It’s not just a record of technical cleverness though. ‘Enlist’ is an early standout, a repeating piano phrase serving as a beacon in the otherwise austere ambience. The central triple header of‘Traction’, ‘Chopping Wood Arrive’ and ‘Hide’ would be a standout triplet on any ambient album you cared to listen to this year, with ‘Traction’‘s stuttering beats and throbbing synths, ‘Chopping Wood Arrive’‘s shimmering glow and ‘Hide’ bringing an almost techno rhythm. ‘Obstruction’ wouldn’t be out of place on an early Oneohtrix Point Never record. ‘Going Back’ is probably the most blissed-out moment, growing from jagged arpeggios into floating choral synths and plucked guitar.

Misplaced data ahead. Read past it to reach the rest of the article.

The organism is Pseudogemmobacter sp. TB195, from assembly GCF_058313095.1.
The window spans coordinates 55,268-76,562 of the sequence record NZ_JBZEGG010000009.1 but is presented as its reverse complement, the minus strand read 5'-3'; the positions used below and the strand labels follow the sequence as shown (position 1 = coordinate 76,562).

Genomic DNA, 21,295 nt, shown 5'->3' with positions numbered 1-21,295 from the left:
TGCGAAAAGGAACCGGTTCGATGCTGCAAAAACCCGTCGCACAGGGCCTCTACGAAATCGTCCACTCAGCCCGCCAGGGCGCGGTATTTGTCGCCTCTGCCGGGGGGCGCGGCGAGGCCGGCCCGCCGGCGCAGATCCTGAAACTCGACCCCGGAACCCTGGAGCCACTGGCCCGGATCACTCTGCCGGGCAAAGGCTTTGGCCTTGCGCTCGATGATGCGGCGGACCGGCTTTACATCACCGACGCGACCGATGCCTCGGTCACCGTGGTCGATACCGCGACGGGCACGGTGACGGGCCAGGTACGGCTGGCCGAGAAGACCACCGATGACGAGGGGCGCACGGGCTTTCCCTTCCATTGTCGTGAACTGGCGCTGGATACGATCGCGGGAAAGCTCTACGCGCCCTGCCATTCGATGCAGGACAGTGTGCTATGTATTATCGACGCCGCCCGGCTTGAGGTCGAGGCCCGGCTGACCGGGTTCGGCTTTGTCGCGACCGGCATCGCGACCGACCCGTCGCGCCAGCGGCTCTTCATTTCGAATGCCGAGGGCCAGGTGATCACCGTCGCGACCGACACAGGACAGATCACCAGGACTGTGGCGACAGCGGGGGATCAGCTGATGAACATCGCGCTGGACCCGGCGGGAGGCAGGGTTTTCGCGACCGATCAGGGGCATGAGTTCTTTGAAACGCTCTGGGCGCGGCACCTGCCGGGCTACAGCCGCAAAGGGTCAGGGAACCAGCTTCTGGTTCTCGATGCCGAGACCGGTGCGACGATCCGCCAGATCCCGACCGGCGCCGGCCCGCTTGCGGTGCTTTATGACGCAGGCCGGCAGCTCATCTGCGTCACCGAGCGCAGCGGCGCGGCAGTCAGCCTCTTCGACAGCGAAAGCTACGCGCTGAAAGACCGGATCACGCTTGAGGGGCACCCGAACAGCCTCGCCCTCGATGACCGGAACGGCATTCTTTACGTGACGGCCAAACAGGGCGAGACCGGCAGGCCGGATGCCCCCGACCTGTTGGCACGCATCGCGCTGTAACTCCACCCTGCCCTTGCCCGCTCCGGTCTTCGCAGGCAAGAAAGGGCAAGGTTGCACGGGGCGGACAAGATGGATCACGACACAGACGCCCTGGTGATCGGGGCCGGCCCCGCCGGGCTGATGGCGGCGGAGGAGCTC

While the longer tracks catch the ear on first listen, as ideas are allowed to develop and blossom into a fuller sounding track, it’s the shorter pieces that give The General its distinct character. The flickering, barely there, seconds-long likes of ‘Chattanooga’, ‘Deserters’ and ‘The Crash’, not to mention the way the shimmering ‘Engine’ makes a reappearance as ‘Engine Again’ towards the end of the record really flesh the album out, giving life to the greater whole and to Keaton’s achievement beyond the screen. This isn’t just a great soundtrack, it’s an incredible ambient album to get lost in time and time again. Where Haiku Salut go from here is anyone’s guess, but one thing’s for certain: The General is an essential entry in their discography and not to be overlooked.
The General is out now on Secret Name.